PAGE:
Citigroup Inc. and Primerica Financial Services Inc. v. Tokai
Claim Number: FA0708001063386
Complainants are Citigroup Inc. and Primerica Financial Services
Inc. (collectively “Complainant”),
represented by Christopher J. Willis, of Rogers & Hardin LLP,
REGISTRAR AND DISPUTED DOMAIN NAME
The domain name at issue is <primericabankinvestments.com>, registered with Godaddy.com, Inc.
The undersigned certifies that he has acted independently and impartially and to the best of his knowledge has no known conflict in serving as Panelist in this proceeding.
Judge Ralph Yachnin as Panelist.
Complainant submitted a Complaint to
the National Arbitration Forum electronically on
On August 24, 2007, a Notification of Complaint and Commencement of Administrative Proceeding (the "Commencement Notification"), setting a deadline of September 13, 2007 by which Respondent could file a response to the Complaint, was transmitted to Respondent via e-mail, post and fax, to all entities and persons listed on Respondent's registration as technical, administrative and billing contacts, and to firstname.lastname@example.org by e-mail.
Having received no response from Respondent, the National Arbitration Forum transmitted to the parties a Notification of Respondent Default.
On September 20, 2007 pursuant to Complainant's request to have the dispute decided by a single-member Panel, the National Arbitration Forum appointed Judge Ralph Yachnin as Panelist.
Having reviewed the communications records, the Administrative Panel (the "Panel") finds that the National Arbitration Forum has discharged its responsibility under Paragraph 2(a) of the Rules for Uniform Domain Name Dispute Resolution Policy (the "Rules") "to employ reasonably available means calculated to achieve actual notice to Respondent." Therefore, the Panel may issue its decision based on the documents submitted and in accordance with the ICANN Policy, ICANN Rules, the National Arbitration Forum's Supplemental Rules and any rules and principles of law that the Panel deems applicable, without the benefit of any response from Respondent.
Complainant requests that the domain name be transferred from Respondent to Complainant.
A. Complainant makes the following assertions:
1. Respondent’s <primericabankinvestments.com> domain name is confusingly similar to Complainant’s PRIMERICA mark.
2. Respondent does not have any rights or legitimate interests in the <primericabankinvestments.com> domain name.
3. Respondent registered and used the <primericabankinvestments.com> domain name in bad faith.
B. Respondent failed to submit a Response in this proceeding.
Complainant, Citigroup Inc., by and through its subsidiary,
Primerica Financial Services, Inc., has been providing life insurance,
investments, and other financial products and services since 1977. Since that time Primerica has become one of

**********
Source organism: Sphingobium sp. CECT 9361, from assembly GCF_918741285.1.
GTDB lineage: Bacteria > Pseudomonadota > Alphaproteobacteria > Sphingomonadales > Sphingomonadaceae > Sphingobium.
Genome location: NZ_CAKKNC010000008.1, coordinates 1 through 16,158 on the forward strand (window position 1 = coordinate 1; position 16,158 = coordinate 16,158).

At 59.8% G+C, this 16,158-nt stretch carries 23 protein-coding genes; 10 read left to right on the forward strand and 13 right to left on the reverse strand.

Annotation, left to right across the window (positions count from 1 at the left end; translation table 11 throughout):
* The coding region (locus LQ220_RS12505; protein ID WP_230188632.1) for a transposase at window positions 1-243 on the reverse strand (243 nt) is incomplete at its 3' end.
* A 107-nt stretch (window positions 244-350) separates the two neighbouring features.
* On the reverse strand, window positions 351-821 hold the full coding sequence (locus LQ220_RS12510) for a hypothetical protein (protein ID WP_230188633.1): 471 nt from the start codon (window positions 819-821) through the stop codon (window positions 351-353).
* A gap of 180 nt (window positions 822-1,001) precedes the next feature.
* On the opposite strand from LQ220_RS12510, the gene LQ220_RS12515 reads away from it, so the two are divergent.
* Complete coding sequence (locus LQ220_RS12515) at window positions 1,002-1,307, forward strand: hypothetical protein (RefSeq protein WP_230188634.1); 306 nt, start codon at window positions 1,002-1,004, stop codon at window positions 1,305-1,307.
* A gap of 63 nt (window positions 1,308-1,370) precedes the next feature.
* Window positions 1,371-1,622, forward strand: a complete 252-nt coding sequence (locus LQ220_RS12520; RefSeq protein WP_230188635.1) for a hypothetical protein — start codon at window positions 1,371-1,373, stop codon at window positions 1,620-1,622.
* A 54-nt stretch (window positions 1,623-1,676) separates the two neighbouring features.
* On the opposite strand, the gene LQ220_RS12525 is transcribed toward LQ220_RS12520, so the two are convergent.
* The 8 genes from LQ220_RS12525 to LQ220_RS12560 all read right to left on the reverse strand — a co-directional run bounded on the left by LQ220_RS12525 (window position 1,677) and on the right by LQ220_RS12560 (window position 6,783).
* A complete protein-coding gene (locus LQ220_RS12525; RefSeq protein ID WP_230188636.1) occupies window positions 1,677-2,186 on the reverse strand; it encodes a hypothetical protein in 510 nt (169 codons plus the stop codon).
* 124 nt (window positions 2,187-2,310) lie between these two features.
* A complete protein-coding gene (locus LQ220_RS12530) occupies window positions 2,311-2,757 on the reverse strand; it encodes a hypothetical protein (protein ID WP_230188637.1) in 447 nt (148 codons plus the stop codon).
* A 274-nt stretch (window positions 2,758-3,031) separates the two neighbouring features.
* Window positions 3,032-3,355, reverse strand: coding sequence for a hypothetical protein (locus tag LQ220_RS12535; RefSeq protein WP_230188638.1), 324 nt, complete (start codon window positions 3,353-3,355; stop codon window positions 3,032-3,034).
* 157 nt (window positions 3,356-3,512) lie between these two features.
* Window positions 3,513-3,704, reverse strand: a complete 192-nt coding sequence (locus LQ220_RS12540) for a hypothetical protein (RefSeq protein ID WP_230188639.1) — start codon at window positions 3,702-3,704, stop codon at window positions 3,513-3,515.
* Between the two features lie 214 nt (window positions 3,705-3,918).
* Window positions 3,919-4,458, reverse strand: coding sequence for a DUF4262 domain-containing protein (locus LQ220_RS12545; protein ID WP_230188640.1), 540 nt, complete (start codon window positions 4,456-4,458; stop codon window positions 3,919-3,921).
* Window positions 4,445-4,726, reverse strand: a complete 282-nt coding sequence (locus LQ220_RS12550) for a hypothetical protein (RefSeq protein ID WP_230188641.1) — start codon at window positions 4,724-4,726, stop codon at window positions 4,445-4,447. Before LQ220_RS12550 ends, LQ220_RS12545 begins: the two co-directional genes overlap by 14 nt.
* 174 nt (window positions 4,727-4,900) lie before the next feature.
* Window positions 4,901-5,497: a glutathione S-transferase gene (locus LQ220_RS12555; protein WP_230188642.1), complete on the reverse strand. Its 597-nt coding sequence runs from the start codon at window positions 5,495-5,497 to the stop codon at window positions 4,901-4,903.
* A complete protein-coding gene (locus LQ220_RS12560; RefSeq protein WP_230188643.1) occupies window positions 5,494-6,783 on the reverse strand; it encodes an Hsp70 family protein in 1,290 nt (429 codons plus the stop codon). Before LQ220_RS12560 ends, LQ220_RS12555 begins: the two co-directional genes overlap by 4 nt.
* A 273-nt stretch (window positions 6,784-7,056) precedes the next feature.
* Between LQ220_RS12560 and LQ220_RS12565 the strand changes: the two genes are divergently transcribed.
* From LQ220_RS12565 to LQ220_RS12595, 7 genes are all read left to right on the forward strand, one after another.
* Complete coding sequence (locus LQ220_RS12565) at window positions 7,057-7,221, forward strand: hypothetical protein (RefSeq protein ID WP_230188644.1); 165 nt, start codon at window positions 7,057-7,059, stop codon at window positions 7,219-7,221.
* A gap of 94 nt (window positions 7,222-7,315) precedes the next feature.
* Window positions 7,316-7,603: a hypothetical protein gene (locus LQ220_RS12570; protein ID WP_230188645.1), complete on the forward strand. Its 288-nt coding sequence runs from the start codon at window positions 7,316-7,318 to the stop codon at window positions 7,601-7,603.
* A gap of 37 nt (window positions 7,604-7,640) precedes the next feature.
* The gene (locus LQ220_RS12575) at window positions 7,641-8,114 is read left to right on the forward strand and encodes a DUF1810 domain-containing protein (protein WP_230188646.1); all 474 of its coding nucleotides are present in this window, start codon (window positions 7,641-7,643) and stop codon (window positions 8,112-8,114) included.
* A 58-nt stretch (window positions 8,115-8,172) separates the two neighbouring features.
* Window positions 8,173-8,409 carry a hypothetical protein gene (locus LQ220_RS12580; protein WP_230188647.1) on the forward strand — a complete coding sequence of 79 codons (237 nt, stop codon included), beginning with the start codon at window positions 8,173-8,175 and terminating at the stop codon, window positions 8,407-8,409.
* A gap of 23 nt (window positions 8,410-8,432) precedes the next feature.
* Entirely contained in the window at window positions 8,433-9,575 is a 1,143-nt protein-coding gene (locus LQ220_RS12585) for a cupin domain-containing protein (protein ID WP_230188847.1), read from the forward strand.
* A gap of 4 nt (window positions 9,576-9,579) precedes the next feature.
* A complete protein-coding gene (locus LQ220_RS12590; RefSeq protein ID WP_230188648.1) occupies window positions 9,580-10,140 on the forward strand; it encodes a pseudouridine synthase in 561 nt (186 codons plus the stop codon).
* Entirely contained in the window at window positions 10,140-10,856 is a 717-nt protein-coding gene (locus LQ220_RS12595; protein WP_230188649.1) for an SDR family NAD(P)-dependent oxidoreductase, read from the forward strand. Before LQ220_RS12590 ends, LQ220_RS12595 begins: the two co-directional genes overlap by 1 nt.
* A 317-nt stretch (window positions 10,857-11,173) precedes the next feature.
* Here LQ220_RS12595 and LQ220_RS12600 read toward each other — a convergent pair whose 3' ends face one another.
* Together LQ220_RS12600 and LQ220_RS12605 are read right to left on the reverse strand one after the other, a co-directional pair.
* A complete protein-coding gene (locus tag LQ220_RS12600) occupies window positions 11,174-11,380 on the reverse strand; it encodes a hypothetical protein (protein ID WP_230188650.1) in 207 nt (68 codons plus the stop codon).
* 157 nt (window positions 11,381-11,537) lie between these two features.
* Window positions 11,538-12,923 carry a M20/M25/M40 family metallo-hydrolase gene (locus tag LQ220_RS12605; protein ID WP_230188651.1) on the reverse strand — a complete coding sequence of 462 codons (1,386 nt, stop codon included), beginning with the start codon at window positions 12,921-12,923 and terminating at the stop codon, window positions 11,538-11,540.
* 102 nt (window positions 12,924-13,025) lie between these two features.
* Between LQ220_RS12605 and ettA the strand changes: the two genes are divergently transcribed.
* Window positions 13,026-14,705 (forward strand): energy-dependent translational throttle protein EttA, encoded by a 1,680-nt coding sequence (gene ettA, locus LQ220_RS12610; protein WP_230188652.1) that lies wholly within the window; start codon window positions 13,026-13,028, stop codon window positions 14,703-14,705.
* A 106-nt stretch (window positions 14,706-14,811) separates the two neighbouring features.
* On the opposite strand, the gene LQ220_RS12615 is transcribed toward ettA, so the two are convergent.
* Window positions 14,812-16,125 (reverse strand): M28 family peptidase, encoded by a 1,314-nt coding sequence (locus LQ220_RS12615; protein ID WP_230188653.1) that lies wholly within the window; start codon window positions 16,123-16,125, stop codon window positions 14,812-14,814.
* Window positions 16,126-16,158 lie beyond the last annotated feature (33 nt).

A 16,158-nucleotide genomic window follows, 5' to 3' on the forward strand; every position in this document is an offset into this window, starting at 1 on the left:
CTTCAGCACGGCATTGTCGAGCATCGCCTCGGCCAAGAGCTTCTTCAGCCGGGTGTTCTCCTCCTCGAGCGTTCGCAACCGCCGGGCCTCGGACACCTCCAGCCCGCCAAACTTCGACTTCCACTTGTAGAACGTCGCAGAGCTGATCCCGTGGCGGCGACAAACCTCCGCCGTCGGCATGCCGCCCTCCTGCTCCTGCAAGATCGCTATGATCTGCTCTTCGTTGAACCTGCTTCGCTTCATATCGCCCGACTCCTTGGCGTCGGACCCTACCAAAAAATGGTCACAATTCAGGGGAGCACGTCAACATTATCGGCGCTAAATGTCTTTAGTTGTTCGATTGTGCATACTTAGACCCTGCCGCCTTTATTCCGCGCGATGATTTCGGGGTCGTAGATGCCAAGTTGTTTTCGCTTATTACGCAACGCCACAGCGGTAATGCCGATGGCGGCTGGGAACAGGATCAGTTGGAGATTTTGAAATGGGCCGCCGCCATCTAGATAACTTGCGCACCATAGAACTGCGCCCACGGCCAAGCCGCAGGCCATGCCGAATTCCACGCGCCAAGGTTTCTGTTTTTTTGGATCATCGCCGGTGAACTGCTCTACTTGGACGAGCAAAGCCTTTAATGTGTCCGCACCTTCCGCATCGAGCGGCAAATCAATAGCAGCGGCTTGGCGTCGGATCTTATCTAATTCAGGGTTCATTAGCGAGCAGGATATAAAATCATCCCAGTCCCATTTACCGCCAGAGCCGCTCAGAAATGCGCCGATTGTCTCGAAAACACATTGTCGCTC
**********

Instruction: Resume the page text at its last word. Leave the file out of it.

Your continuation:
the largest international marketers of term insurance and currently serves more
than six million clients in
Respondent registered the <primericabankinvestments.com>
domain name on
Paragraph 15(a) of the Rules instructs this Panel to "decide a complaint on the basis of the statements and documents submitted in accordance with the Policy, these Rules and any rules and principles of law that it deems applicable."
In view of Respondent's failure to submit a response, the Panel shall decide this administrative proceeding on the basis of Complainant's undisputed representations pursuant to paragraphs 5(e), 14(a) and 15(a) of the Rules and draw such inferences it considers appropriate pursuant to paragraph 14(b) of the Rules. The Panel is entitled to accept all reasonable allegations and inferences set forth in the Complaint as true unless the evidence is clearly contradictory. See Vertical Solutions Mgmt., Inc. v. webnet-marketing, inc., FA 95095 (Nat. Arb. Forum July 31, 2000) (holding that the respondent’s failure to respond allows all reasonable inferences of fact in the allegations of the complaint to be deemed true); see also Talk City, Inc. v. Robertson, D2000-0009 (WIPO Feb. 29, 2000) (“In the absence of a response, it is appropriate to accept as true all allegations of the Complaint.”).
Paragraph 4(a) of the Policy requires that Complainant must prove each of the following three elements to obtain an order that a domain name should be cancelled or transferred:
(1) the domain name registered by Respondent is identical or confusingly similar to a trademark or service mark in which Complainant has rights; and
(2) Respondent has no rights or legitimate interests in respect of the domain name; and
(3) the domain name has been registered and is being used in bad faith.
The Panel finds that Complainant’s federal registration with
the USPTO sufficiently establishes Complainant’s rights in the PRIMERICA mark
pursuant to Policy ¶ 4(a)(i). See Vivendi Universal Games v. XBNetVentures
Inc., FA 198803 (Nat. Arb. Forum
The Panel finds that Respondent’s <primericabankinvestments.com> domain
name is confusingly similar to Complainant’s PRIMERICA mark under Policy ¶
4(a)(i), as the disputed domain name contains the mark in its entirety, and
adds the terms “bank” and “investments” and the generic top-level domain
“.com.” See Space Imaging LLC v.
Brownell, AF-0298 (eResolution Sept. 22, 2000) (finding confusing
similarity where the respondent’s domain name combines the complainant’s mark
with a generic term that has an obvious relationship to the complainant’s
business); see also Marriott Int’l, Inc. v. Café au lait, FA 93670,
(Nat. Arb. Forum
The Panel finds that Policy ¶ 4(a)(i) has been satisfied.